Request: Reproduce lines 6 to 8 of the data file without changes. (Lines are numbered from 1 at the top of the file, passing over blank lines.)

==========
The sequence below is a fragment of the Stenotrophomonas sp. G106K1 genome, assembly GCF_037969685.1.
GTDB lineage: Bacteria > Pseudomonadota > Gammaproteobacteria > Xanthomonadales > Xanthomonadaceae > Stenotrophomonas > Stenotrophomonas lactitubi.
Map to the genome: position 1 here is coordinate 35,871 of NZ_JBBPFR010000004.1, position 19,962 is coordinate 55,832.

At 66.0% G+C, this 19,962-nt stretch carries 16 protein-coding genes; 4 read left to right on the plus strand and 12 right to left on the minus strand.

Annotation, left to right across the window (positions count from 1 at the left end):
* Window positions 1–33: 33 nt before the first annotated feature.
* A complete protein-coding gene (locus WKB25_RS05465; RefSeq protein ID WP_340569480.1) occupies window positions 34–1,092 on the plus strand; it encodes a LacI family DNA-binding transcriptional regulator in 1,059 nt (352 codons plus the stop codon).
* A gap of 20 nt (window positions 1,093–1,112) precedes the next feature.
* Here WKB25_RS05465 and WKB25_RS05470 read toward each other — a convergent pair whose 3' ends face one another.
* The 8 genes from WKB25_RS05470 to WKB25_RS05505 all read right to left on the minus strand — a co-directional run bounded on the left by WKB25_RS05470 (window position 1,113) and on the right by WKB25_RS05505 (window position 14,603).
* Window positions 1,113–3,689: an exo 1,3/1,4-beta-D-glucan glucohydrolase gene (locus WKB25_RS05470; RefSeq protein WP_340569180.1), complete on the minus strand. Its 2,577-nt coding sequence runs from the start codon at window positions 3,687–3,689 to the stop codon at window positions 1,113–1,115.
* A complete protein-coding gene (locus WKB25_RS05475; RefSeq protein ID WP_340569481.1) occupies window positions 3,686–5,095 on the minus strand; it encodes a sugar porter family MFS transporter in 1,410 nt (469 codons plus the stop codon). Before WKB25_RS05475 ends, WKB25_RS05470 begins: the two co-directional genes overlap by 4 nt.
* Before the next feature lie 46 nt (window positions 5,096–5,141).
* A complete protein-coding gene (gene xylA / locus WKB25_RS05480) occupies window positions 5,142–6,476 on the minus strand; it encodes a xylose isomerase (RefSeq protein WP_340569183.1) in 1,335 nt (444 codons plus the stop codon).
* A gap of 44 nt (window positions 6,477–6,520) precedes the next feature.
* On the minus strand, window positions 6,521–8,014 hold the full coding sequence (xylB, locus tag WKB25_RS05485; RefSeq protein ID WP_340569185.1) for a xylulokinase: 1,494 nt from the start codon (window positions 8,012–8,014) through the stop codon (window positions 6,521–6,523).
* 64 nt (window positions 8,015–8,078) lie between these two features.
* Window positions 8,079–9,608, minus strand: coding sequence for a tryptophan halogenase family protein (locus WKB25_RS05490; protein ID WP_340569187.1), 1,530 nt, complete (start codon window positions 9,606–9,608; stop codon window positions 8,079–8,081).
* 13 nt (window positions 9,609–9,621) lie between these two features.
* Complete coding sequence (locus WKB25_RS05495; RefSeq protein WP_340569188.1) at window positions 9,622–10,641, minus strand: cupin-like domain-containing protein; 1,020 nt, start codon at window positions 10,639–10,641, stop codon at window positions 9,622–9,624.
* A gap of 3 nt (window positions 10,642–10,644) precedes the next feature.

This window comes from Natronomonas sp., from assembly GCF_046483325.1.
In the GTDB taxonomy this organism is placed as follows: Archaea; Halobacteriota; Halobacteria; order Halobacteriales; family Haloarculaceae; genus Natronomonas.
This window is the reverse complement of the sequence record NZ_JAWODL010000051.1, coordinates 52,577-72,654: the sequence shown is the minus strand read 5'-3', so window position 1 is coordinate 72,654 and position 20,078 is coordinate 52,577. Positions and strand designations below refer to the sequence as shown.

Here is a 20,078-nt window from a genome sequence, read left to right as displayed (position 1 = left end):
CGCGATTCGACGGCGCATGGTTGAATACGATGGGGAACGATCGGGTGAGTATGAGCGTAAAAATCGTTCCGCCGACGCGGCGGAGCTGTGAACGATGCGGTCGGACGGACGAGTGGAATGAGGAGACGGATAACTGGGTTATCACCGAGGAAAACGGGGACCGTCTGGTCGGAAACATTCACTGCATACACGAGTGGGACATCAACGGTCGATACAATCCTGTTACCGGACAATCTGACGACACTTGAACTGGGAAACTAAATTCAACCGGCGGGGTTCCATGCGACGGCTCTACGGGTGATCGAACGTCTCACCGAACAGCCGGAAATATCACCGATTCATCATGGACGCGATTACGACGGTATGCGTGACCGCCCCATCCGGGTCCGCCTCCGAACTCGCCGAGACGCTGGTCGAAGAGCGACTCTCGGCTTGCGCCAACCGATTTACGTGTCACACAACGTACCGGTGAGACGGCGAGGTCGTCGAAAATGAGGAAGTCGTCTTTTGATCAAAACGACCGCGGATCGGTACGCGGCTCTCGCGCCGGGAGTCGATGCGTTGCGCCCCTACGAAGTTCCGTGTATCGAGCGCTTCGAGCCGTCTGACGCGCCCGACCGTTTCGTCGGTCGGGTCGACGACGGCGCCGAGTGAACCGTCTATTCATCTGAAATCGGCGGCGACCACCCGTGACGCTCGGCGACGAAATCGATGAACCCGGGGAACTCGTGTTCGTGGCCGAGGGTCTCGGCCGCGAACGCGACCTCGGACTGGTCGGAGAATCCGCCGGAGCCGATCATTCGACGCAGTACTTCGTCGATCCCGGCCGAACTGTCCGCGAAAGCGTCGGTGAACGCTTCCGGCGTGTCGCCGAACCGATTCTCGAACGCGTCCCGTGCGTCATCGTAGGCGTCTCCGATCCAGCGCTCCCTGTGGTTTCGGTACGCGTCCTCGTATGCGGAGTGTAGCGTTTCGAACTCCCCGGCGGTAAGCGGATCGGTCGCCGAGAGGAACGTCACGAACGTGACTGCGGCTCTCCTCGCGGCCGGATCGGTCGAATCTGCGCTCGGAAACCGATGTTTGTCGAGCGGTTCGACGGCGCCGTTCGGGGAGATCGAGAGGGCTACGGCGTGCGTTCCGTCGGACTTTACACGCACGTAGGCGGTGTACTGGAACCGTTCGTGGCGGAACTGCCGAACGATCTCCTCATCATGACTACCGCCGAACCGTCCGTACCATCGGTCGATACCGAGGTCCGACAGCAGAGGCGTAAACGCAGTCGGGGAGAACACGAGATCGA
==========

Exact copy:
* Window positions 1–33: 33 nt before the first annotated feature.
* A complete protein-coding gene (locus WKB25_RS05465; RefSeq protein ID WP_340569480.1) occupies window positions 34–1,092 on the plus strand; it encodes a LacI family DNA-binding transcriptional regulator in 1,059 nt (352 codons plus the stop codon).
* A gap of 20 nt (window positions 1,093–1,112) precedes the next feature.